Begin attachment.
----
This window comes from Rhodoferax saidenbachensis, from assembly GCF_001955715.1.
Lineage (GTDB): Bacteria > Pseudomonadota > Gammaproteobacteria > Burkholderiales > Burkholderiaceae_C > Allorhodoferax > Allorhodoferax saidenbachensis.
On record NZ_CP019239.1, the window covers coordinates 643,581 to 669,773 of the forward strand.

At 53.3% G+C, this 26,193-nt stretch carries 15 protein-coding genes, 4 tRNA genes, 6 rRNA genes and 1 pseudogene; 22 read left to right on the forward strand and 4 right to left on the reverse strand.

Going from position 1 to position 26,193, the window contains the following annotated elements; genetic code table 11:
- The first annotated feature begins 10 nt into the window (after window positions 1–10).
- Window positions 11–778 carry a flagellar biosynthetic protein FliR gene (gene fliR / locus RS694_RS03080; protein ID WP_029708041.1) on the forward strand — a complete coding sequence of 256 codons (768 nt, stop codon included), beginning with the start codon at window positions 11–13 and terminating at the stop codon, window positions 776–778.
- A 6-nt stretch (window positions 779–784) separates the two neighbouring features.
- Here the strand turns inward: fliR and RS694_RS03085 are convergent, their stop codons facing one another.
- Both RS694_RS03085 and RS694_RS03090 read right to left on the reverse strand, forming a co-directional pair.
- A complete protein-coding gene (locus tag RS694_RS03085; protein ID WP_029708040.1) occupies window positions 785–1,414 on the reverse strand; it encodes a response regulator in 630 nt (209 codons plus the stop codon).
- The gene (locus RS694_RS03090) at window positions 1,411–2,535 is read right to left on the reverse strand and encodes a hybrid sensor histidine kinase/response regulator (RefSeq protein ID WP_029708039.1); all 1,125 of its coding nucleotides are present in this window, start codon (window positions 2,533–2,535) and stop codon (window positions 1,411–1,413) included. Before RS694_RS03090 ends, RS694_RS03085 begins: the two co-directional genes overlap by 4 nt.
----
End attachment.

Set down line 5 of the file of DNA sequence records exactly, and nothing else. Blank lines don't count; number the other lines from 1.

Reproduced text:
Going from position 1 to position 26,193, the window contains the following annotated elements; genetic code table 11: